“Good Clean Fun — Misadventures in Sawdust at Offerman Workshop” by Nick Offerman (Dutton, 344 pages, $35).
The actor Nick Offerman will always be identified in this reviewer’s mind for his signature role as Ron Swanson in the TV series “Parks and Recreation.” When remembering the Ron Swanson character we might recall his conservative values, libertarian philosophy, dry humor, his flowing moustache, or his enduring passion for woodworking.
Offerman’s previous books “Gumption” and “Paddle Your Own Canoe” revealed that Offerman can be just as amusing in print. The latest Offerman offering is ‘Good Clean Fun — Misadventures in Sawdust at Offerman Workshop.”
In his introduction readers will instantly recognize the author’s trademark humor. Appropriate hilarity will range from slight chuckles to full-blown guffaws. Perhaps you are wondering if Nick Offerman’s skills with a hammer and saw are authentic? After you read this book you’ll surely be convinced that he is indeed the real deal.
Don’t misunderstand, this is not a joke book. The book opens with the section “Setting Up Your Shop.” In this section the author explains all the things that you’ll need to set up a basic woodworking shop. He describes each machine and tool. Of course there’s plenty of humor, wit, and crucial safety tips.
Offerman explains the importance of an essential invention, the SawStop: “in the Marvel Universe, the demigod Galactus is known as the ‘Eater of Planets,’ but in the woodshop it is the mighty table saw that reigns as the most fearsome of creatures, or the ‘Eater of Fingers.’ This invaluable tool is by far the one that must command the greatest respect in use, but I cannot speak on this topic without trumpeting a recent innovation that has changed the game drastically when it comes to reducing membership in the nine-fingered woodworkers club…”
His essay “On Wood” features the author at his best: “since the time that we humanoids lashed a rock to a stick to protect ourselves from our vicious sisters, wood has played an imperative part in our lives as civilized mammals. Across the globe, the number of ways in which wood has been positively employed in the service of mankind is almost too great to tally. I mean … baseball bats. Three-masted ships. Clarinets. Tree Houses. Toothpicks. Everything.”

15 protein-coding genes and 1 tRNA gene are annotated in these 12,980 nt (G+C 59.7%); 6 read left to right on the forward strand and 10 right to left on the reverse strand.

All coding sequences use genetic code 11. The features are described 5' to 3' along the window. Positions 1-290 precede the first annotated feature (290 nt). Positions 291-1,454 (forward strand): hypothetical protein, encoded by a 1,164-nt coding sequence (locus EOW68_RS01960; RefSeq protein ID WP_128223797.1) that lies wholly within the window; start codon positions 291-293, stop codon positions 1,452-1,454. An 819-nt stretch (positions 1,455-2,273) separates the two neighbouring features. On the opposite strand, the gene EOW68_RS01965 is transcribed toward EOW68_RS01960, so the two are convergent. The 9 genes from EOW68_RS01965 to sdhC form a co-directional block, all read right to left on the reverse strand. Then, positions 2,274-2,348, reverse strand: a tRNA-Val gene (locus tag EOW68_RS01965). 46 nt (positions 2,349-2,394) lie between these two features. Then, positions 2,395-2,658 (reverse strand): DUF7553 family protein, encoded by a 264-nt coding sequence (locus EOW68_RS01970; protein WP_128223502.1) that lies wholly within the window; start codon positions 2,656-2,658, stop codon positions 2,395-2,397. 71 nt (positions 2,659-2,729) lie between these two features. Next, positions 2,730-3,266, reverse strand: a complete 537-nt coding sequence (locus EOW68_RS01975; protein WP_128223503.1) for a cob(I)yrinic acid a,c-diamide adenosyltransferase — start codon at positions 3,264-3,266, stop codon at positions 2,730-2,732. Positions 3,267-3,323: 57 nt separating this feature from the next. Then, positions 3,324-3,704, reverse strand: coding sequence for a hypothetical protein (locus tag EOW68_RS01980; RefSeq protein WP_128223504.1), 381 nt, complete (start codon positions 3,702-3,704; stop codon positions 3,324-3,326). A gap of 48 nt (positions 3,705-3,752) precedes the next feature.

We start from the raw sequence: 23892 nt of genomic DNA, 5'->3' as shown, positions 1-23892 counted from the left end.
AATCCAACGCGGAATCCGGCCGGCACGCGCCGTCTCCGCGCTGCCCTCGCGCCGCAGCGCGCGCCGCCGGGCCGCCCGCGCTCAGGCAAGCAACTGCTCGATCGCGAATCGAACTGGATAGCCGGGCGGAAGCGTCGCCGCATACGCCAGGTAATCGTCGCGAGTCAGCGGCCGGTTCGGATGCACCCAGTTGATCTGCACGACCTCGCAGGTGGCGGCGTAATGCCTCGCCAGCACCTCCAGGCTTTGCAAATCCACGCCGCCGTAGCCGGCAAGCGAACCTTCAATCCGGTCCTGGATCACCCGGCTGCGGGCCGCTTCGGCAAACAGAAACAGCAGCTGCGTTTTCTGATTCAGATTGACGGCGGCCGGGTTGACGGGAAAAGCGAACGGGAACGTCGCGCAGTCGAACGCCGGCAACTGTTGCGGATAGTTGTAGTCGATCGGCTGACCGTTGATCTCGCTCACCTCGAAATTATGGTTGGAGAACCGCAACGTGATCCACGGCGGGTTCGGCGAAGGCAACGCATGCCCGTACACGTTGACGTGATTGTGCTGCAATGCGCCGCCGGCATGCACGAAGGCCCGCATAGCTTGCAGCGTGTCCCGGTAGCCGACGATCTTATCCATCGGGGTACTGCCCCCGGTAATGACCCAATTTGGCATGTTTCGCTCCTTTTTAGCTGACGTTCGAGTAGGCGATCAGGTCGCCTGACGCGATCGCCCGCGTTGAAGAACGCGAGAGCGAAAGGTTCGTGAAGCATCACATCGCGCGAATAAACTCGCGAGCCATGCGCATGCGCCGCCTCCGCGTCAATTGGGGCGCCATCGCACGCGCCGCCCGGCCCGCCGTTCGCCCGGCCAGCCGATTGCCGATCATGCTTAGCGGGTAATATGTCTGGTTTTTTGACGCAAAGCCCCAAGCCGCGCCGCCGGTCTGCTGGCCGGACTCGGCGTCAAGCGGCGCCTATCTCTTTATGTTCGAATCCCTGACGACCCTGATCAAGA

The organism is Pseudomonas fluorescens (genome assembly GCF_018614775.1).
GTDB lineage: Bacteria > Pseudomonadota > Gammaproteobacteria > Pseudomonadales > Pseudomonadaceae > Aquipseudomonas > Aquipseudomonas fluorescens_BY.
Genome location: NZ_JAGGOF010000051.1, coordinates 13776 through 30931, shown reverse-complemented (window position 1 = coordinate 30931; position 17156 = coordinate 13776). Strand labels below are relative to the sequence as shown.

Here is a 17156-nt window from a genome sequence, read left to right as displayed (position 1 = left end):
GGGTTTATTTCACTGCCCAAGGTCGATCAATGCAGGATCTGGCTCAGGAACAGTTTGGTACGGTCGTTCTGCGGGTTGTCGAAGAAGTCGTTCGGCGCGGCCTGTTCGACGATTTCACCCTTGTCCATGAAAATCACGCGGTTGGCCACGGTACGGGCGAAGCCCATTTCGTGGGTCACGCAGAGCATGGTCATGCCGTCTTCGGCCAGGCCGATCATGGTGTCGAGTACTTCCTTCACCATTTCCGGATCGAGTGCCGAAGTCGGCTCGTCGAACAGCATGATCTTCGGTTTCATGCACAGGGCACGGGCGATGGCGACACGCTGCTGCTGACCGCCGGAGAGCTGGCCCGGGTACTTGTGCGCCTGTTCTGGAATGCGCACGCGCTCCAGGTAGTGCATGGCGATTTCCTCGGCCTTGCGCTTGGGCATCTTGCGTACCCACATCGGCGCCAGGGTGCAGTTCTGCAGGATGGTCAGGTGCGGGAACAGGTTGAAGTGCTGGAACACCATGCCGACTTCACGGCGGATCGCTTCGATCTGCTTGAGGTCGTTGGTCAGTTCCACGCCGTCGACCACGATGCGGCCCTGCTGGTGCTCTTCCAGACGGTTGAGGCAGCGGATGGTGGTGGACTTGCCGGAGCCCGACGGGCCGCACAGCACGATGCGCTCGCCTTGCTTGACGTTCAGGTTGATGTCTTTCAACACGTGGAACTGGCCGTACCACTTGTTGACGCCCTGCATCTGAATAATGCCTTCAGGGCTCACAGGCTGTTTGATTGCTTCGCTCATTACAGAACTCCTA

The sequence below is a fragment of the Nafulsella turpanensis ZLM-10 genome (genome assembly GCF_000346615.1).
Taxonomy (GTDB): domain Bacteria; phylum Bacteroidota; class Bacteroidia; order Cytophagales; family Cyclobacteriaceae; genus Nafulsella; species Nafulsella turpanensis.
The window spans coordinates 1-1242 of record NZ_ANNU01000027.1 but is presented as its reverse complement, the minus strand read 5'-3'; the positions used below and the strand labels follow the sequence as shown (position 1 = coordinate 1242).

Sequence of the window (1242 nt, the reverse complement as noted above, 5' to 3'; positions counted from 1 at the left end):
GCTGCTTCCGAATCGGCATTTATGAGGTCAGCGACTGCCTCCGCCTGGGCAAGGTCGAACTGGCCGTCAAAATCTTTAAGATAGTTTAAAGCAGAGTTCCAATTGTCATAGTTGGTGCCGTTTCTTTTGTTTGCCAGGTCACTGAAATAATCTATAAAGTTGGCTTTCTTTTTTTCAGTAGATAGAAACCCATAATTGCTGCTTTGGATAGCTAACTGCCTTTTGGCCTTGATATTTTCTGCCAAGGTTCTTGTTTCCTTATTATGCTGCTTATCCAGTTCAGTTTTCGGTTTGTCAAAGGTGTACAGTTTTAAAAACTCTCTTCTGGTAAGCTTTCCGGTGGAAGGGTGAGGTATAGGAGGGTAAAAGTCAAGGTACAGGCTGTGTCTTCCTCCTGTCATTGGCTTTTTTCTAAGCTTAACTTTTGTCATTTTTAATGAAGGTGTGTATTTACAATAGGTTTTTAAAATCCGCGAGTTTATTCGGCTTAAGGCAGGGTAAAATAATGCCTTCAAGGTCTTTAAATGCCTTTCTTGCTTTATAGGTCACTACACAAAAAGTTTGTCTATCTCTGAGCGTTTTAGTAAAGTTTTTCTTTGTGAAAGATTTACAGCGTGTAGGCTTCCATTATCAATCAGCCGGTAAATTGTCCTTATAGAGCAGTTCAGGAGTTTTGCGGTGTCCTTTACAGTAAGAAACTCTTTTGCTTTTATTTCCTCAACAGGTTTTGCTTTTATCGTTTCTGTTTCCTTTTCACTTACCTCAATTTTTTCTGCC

There are many useful illustrations and photographs throughout. The bulk of the book is composed of chapters devoted to specific woodworking projects. Offerman has assembled a number of guest carpenters to help lead us through each project to completion. The first project is rather basic. We learn to transform a piece of wood and a nail into a pop top bottle opener.
As we move along the projects get more elaborate. Here are the other things you can learn to make in the Offerman Toolshop: a pencil holder, a kazoo, whisky coasters, a berry stool, a jupiter side table, a beaver tail paddle, a scrappy birdhouse, a craftsman lamp, a slab cribbage board, a claro walnut slab table, a slingshot dining chair, and a slumber jack bed.
This book is sure to provide lots of good clean constructive fun.
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Vick Mickunas of Yellow Springs interviews authors every Saturday at 7 a.m. and on Sundays at 10:30 a.m. on WYSO-FM (91.3). For more information, visit www.wyso.org/programs/book-nook. Contact him at vick@vickmickunas.